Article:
How to bring bricks-and-mortar shopping to ecommerce

By Bizclik Editor

With the advancements of today’s technology, online is becoming the norm for many shoppers. In a recent survey in Britain, 29 percent of respondents stated that online shopping is the ‘best tech development of our time’. They mean it as well with eMarketer forecasting that the global ecommerce trade is expected to increase by 20.1 percent this year to reach $1.5 trillion, and with 70 percent of shoppers claiming to prefer online over real world shopping.

But there is another revolution of sorts happening. You may have noticed whilst shopping in physical stores, from the layout and positioning of the store to the colors and signage used, that consumer psychology is at work. Who hasn’t noticed that when your local supermarket changes their layout that you end up with odd product combinations to entice you to spend more.

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But how can this be applied in the world of online shopping? While the global ecommerce trade is showing no signs of slowing, we have all heard the hesitancies many consumers have. Without the ability to touch, smell or try on online purchases, barriers to purchase can be prevalent for many online retailers.

Now the online players are experimenting with replicating the real world shopping experience. Here are a few exciting technologies (and some simple ones too) that are among many that have the potential to change the way we shop online forever.

Shopping with friends online

Online social shopping (sometimes referred to a s-commerce) is increasing in popularity in this digital age and proving itself to be not just a passing trend. Providers such as Mallzee, Wanelo, Svpply, Fab, Fancy, and many more are bringing the mall to your online shopping experiences and they are bringing your friends and recommendations along for the trip. These social shopping sites are removing the isolation of shopping online by integrating the real world experience of recommendations through online social sharing, ultimately providing the shopper with purchase validation and an even bigger wish-list.

Wanelo Social Shopping.jpg

Wanelo social shopping

Interactive display

A bonus when shopping in the real world is that you can take a few steps into the store and get a good idea of the collective products at a quick glance.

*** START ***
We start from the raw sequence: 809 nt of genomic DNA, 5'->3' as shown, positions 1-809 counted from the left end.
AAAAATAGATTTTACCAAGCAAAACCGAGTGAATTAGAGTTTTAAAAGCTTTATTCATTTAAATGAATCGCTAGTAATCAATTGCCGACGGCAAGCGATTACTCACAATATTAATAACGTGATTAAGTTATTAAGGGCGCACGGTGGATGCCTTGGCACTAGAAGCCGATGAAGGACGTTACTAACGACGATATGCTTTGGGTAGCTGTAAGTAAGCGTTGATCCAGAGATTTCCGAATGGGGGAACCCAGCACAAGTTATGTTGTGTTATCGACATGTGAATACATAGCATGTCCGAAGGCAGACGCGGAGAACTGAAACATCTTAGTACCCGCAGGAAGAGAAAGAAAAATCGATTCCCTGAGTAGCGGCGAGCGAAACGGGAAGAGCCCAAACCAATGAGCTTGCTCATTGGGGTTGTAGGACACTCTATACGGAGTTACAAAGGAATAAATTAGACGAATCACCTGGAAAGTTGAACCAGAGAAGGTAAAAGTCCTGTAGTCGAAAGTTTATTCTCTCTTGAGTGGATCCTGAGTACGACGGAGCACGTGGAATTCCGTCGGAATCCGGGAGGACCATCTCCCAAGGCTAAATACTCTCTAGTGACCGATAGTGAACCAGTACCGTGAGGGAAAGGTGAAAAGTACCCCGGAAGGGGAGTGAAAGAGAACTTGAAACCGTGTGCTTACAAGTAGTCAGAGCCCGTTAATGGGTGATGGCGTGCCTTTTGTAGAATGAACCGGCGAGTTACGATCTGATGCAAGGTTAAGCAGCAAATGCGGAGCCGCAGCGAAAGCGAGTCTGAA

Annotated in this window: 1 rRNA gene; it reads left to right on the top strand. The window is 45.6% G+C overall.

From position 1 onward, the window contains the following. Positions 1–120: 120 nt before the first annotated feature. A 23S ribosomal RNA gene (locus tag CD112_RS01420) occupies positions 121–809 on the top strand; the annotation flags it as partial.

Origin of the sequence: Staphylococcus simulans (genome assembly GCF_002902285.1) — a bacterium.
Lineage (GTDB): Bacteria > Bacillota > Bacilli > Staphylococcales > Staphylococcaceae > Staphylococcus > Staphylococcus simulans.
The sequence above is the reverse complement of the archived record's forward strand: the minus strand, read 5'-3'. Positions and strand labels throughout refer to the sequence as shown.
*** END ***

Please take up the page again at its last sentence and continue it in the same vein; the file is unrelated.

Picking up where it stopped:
Show See Sold. powered by thereitis is bringing that experience to the online world with a simple but effective interactive display. Shoppers are able to enjoyably browse an entire collection finding items that catch their eye, while increasing time on site, conversion and average spend for online stores. They can spin, zoom and click through items delivering a more immersive interactive experience.

Show See Sold Interactive Display.jpg

Show. See. Sold. interactive display

Virtual dressing rooms

Sometimes the biggest barrier for completing a transaction is the uncertainty of product fit. Providers such as aim to reduce this barrier through virtual dressing rooms that allow shoppers to inspect elements such as size, fit and look, improving the shopping experience and increasing conversion for retailers.

fits me virtual dressing room.jpg virtual dressing room

Bonus: Instagram

Many fashion stores are using the social photo sharing network, Instagram, to showcase looks so that online only customers can keep up to date with what the staff and customers are loving and wearing. Many of us will admit to paying attention to the sales assistants outfit and what other people are purchasing, as social creatures it can be a form of validation that can be applied effectively online. This platform is an excellent way of providing this real world experience online and can even be linked to an online store and product pages to inspire a sites visitors like Free People do.

Free People's Customer Photos Display.jpg

Free People's customer photo display

Now over to you. Would you like to use any of these technologies whilst shopping online? Are you going to think about implementing any in your online store? Or have we missed anything? Leave us a comment below with your thoughts.


About the author

Shaylee Rogers is the Marketing Coordinator for thereitis & Show. See. Sold.Interactive Display for Shopify. Learn more about Interactive Display at


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